Should a Christian Dentist Fire His Too-Hot Hygienist?
Russell Moore is President of the Southern Baptist Ethics & Religious Liberty Commission. He formerly served as Dean of the School of Theology at The Southern Baptist Theological Seminary and executive director of the Carl F. H. Henry Institute for Evangelical Engagement. Dr. Moore is the author of The Kingdom of Christ: The New Evangelical Perspective (Crossway, 2004) and Adopted for Life: The Priority of Adoption for Christian Families and Churches (Crossway, May 2009).
- 2013 Mar 13
Usually questions here are submitted by readers, but this time the question was posed by a journalist. In the March issue of Christianity today, Ruth Moon asked several of us to weigh in on a court case in Iowa in which a Christian dentist was found to be within his rights to fire his female hygienist because he feared he was too attracted to her and might be tempted to have an affair with her. The magazine asked whether this action was right.
You can read my response here, and weigh it along with the others. I said “no,” that I didn’t think firing her was the right way to go. I wanted here to give a fuller sense of why I think the way I do. I believe the issue is bigger than the particulars of this court case.
First of all, I’m no anti-dentite. I have nothing but commendation for the dentist for recognizing, early on, his point of temptation. The first step in overcoming temptation is finding one’s own points of vulnerability and finding the way of escape Holy Scripture promises us is there (1 Corinthians 1:13). The dentist is right to take action in his life as soon as he realized he is hot-for-hygienist and he is right that his marriage is more important than his practice.
If the hygienist were pressing for a relationship or actively seeking to be sexually provocative, I think he has the right to fire her, if she won’t end it. That’s unprofessional behavior and puts him in a situation in which it is impossible for either of them to do their jobs. It would be a kind of reverse sexual harassment.
But, if not, I think there are other means for keeping his integrity intact.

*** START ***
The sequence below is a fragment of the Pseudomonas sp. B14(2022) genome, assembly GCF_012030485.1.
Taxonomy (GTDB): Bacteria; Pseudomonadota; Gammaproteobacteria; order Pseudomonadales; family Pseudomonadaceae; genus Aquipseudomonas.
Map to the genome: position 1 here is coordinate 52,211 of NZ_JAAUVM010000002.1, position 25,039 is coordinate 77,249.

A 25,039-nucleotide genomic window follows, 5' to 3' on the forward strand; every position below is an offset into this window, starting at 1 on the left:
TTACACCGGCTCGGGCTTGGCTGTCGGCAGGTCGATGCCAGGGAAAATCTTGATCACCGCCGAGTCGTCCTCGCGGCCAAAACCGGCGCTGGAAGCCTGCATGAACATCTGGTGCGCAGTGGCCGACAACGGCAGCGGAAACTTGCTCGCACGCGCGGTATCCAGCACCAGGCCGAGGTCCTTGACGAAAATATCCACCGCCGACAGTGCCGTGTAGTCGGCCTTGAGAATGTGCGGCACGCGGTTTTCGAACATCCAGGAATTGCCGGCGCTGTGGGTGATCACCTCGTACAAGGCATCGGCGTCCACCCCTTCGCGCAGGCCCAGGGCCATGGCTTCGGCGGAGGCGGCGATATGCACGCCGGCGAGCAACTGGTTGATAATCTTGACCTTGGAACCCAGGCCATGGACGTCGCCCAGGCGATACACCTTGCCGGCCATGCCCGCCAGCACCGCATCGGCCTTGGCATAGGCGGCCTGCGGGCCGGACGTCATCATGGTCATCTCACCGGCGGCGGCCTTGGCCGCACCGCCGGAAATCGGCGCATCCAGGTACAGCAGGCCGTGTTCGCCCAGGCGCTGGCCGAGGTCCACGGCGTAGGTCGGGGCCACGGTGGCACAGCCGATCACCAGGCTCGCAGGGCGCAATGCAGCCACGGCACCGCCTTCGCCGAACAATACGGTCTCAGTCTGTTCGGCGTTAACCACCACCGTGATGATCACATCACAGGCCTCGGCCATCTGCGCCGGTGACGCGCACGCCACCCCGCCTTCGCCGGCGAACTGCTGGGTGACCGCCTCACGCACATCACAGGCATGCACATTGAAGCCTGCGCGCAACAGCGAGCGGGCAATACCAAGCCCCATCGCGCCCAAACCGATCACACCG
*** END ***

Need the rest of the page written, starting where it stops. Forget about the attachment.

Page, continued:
He could have acted to his own economic hurt, rather than to hers. I know of Christian professionals who cut their own salaries in order to hire more than one staff member, to avoid even the appearance of impropriety. He could have made sure that he was only in the office when there were others there, or, when that was impossible, his wife or a friend would accompany him.
Jesus said “If your eye offends you, gouge it out.” He didn’t say “If you find your neighbor’s eyes are too sexy, gouge them out.” It isn’t a just society when women are hired only if they meet certain standards of “sexiness,” as in our “Mad Men” celebrated recent past. It also isn’t a just society if women are fired because some man finds them attractive on those same terms.
At the root of this is, I fear, a kind of misogyny which identifies women themselves as the problem rather than one’s own lust and self-control. That’s not what the Bible teaches.
What would happen if this standard were enforced on a wide scale? What happens when, for instance, a new hygienist gets a new hairstyle and a new pair of glasses and, suddenly, the dentist starts noticing her in a new way? Is she fired too? And what happens across the board when women can be fired at will by men who can simply proclaim, “You’re too sexy for this office.”
The dentist is right to maintain his marriage and his integrity, but I think there are better, more just ways of doing that.
Remember to send me your real-life ethical dilemma at email@example.com.